By Paul Goldfinger, MD, FACC
In many ways, our healthcare system is better than ever, and that is largely due to advances in medicine on the part of physicians partnering with new amazing technologies. More cancer victims are surviving and for longer times —–some are being cured while others are being stabilized. HIV has become a chronic disease, and our hospitals produce miracles on a daily basis.
There is no question that the ACA (Affordable Care Act) has resulted in many benefits, including, as we have been reporting, the greater availability of treatment for addicts and guaranteed insurance coverage despite pre-existing illnesses. There also is the option to keep grown children, up to age 26, on a family’s plan.
The American healthcare system, workers and facilities, often produces remarkable high quality care.
However, despite certain advantages, the ACA is flawed in a variety of ways, including rising costs and inconsistent quality and will likely be replaced or changed in the future.
One important element in the equation is that more people than ever before have obtained health insurance, bolstered by government subsidies. Supposedly the number is 20 million more who have insurance thanks to the ACA. Medicaid has also been expanded across the country, but these rising numbers stress a system which already is over-burdened and short-staffed, and this effect will diminish quality unless the issues are addressed.
The marketplace for insurance availability is too narrow and needs to be widened to bring down runaway costs and increase consumer choices. One factor that increases cost is that the ACA requires too many mandatory clinical elements (one-size-fits-all), many of which are not necessary in certain instances.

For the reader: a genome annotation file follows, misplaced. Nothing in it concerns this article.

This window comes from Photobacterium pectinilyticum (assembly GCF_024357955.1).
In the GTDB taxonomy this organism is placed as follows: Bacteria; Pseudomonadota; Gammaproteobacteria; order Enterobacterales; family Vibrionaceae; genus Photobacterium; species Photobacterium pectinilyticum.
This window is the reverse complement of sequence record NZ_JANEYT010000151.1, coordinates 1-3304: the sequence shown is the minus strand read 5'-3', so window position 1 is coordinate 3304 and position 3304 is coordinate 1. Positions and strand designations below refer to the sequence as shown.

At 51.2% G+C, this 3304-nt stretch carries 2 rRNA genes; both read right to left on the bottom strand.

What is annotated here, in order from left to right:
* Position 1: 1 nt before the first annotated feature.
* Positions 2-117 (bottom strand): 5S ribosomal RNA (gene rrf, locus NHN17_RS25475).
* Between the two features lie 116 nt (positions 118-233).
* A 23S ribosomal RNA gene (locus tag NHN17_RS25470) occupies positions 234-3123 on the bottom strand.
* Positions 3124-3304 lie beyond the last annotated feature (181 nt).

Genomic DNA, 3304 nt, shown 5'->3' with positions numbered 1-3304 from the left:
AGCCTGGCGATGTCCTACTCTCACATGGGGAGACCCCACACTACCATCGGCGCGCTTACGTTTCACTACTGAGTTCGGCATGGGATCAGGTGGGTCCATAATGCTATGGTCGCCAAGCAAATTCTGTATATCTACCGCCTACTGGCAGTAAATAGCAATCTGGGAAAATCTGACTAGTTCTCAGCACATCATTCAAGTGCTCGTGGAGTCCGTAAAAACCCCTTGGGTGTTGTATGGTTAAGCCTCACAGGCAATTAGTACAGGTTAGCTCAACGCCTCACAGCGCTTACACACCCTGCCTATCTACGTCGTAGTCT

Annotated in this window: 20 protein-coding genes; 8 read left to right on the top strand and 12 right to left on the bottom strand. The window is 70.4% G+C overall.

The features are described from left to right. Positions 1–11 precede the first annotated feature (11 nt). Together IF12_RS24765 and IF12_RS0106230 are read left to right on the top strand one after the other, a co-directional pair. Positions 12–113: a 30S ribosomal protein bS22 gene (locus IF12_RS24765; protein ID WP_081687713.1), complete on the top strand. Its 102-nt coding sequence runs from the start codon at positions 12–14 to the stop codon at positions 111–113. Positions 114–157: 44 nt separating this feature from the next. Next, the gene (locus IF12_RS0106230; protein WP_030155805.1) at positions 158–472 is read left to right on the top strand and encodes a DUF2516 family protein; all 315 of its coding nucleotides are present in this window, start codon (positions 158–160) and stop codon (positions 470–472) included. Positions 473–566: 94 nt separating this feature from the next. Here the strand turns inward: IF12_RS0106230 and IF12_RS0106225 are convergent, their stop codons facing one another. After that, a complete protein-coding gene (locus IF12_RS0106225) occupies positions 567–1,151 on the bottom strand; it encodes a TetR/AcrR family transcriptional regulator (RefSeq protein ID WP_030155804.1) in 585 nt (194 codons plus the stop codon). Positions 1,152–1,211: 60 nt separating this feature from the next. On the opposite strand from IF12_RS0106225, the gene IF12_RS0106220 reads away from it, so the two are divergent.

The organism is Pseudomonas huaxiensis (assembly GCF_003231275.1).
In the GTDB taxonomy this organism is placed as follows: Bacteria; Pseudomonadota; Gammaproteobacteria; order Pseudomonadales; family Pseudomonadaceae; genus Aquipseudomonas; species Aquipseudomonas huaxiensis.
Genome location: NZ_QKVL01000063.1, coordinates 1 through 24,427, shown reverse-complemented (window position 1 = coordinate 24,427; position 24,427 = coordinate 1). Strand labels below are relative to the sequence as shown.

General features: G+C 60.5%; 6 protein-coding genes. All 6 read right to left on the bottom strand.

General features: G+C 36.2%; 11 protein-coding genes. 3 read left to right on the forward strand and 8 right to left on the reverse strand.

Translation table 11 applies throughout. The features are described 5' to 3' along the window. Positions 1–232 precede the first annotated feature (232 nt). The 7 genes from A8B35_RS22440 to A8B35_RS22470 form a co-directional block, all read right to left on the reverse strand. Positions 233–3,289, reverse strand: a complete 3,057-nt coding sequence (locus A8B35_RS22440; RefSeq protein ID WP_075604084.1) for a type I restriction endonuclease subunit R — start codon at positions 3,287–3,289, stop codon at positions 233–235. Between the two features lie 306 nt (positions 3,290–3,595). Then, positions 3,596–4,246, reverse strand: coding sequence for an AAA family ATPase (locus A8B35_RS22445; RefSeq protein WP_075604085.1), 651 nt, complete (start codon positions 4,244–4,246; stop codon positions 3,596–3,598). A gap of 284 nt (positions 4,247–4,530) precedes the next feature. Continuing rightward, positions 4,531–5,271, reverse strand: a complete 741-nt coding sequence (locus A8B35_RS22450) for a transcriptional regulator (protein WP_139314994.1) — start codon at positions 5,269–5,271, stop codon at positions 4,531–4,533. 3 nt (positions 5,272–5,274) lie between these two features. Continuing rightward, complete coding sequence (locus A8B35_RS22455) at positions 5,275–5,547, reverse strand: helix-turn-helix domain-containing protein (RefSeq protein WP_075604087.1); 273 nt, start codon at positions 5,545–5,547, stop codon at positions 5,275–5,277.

People should be able to design a plan that suits their needs. And they should be able to band together to shop for group prices across state lines. One idea is to “de-link” insurance coverage from employer mandates. This will create more options for consumers.
From a physician’s point of view, the arm twisting created by the ACA makes life more difficult for doctors and secondarily for their patients. On Blogfinger we have been especially interested in the quality of the doctor-patient relationship.
Here, for example, is a quote from Medscape Cardiology:
“During the office day, physicians spent 27.0% of their total time on direct clinical face time with patients and 49.2% of their time on EHR (electronic health records) and desk work. While in the examination room with patients, physicians spent 52.9% of the time on direct clinical face time and 37.0% on EHR and desk work.
“The 21 physicians who completed after-hours diaries reported 1 to 2 hours of after-hours work each night, devoted mostly to EHR tasks.
“Two hours of documentation at the office for every hour of face-to-face patient time, plus the additional couple hours at night, are ample fuel to add to the burnout fire which increasingly consumes our profession.”
The huge numbers of additional patients with insurance are causing excessive pressure on physicians who lately often pedal too fast and delegate too much.
Currently, on a day to day basis, patients often run into sour notes. For example a person with a problem might have to wait months to see a specialist or have a particular surgery. If they feel ill, physicians may refuse to see them due to crowded schedules, and patients are then sent to emergency rooms when such an ordeal could be avoided.
Many doctors have become employees, and managers with no medical training sometimes get in the way of the traditional doctor-patient relationships.
Physician offices are potential trouble spots where carelessness and poor communication may cause quality of care to diminish. It is often difficult to get a doctor on the phone because their offices have erected barriers to that happening.
Poorly trained desk jockies answer the phone and stumble as they try to deal with medical issues. This places the patient at risk of serious mistakes. True medical personnel such as nurses should be manning points of triage for patients. Evidently the new style of corporate healthcare management is placing too much emphasis on efficiency and cost cutting, and quality medical care doesn’t always lend itself to such an approach.
As our government tries to sort out the wheat from the chaff, let’s hope that they keep the patient at the top of the priority list and the doctors in charge of medical care.
HAYLEY WESTENRA from Celtic Treasures